Admittedly, the Deborah debacle was short-lived, but what I can’t seem to shake off is this feeling that I’m on standby. That the recession has hit the pause button on my career and I’m incessantly fighting to get it back on play.

Make your commute work for you - an update

The bloomin loves at TFL know how to show they care, hey? A two-day opportunity to walk all the way into work, arrive refreshed and alert, and then make your way home either on foot or by buses so rammed you'll have lost half your body weight in sweat by the time you alight - what are the chances?! Thanks guys.

Thursday, 4 June 2009

Make your commute work for you

Could it be possible that I miss my commute? Am I really pining for a bit of blatant elbow shoving and the suffocating heat of the underground?

Yes, actually. Why? Vanity is the simple answer. To clarify: Because it was a bloody effective (and my only) form of daily exercise, and I loathe to admit it but I may have gained several centimetres on my hips since the commute became a part of my former life.

I was a serious pro in commutersville. I had my journey planned down to the last second, which of course gave no time for error/customary delays and frequently saw me running to make the several connections required in order to arrive at work on time. Hence, a great work out.

Thinking about it, my commute offered every type of exercise a girl needs to maintain her figure.

Cardio: Running for bus, running from bus to train, running from station platform to tube, running from tube to office.

Resistance training: Maintaining perfect balance on said bus, train and tube, whilst simultaneously checking phone and reading book.

Working up a sweat: Northern Line. 8-9:30am.

Increased lung capacity: Holding breath on aforementioned line when faced with proximity to a large armpit.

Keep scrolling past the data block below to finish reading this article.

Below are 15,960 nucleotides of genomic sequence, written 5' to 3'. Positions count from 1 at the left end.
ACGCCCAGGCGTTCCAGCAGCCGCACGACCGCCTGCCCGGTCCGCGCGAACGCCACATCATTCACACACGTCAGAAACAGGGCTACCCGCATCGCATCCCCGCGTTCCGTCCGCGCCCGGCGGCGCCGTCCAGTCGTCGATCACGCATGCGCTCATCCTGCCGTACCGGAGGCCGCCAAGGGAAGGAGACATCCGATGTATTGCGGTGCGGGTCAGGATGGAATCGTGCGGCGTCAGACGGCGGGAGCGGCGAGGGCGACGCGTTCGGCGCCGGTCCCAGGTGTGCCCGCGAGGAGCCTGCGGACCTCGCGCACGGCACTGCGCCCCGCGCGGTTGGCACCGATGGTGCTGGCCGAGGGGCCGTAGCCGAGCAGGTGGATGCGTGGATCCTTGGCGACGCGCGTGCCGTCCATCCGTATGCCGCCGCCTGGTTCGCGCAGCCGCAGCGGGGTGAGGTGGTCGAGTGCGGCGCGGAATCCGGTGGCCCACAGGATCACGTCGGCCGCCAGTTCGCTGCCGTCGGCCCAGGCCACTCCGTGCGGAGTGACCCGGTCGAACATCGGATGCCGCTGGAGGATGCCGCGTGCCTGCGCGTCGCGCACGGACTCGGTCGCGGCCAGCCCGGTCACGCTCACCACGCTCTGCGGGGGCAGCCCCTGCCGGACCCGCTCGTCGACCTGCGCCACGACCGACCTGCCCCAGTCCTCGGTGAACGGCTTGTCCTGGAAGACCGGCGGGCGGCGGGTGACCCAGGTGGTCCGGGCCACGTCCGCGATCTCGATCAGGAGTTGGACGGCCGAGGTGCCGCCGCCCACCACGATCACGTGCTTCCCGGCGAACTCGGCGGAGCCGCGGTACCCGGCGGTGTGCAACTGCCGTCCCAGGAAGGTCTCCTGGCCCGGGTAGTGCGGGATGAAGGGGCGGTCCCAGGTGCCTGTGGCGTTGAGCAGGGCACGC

Poise: Learning to stand a millimetre apart from all surrounding passengers but under no circumstances ever touching them.

Step and tone: Storming up and down escalators, barging those who dare to stand on the left out of the way as you go.

Weights: Heavy handbags/shopping bags ensure upper arms remain toned.

You could even take it a step further and introduce chin dips or pole dancing using the abundance of cylindrical shafts in the tube carriages. I wouldn’t recommend in rush hour but it’s something to consider.

So what are you waiting for? All you need to do now is set a PB, try to break it on every journey and watch the pounds disappear.

Don’t thank me, thank TFL.

Monday, 1 June 2009


I am losing all patience and rationality when it comes to job adverts. Can they not just get to the point? Here’s the problem. I’m a journalist - I’m used to skim reading to the fourth line of a press release and knowing if a story is contained within. Actually, I rarely have the self-discipline to read to the bottom of anything, which just adds to the frustration and anger that befalls me on reading a page of job ads. I will illustrate my displeasure using a recent example:

An ad for an editorial assistant role catches my eye. I can instantly see that the pay is good and the subject matter is interesting so I read on. Editing experience – tick, liasing with contributors – tick, working on journals – tick. I’m getting a flutter of excitement butterflies and start mentally drafting my covering letter when - bam! At the very end of the third paragraph, more than half way down the ad reads the line: “Knowledge of classical Arabic is essential.” Seriously, you didn’t think that could have appeared a tiny, weenie bit higher up?

And while we’re at it, here’s a crazy thought. Why not think out of the box a little and say what the job actually is? It would sure save us poor potential candidates a lot of time and energy finding out we didn’t want to work for you in the first place.

Take Foxton’s, for instance. A prime example of a job ad that tells you positively nothing, except that you get to parade around the city in a mini cooper – oh and that maybe it has something to do with surfing or extreme sports?

Perhaps they do it because the job itself is so utterly soul destroying that they’d rather you figure that out once you’re contracted into a three-month notice period.

Anyway, my point is please can job ads be a maximum of twenty words and include any middle-eastern language requirements in the first line. Thanks.

Rant over.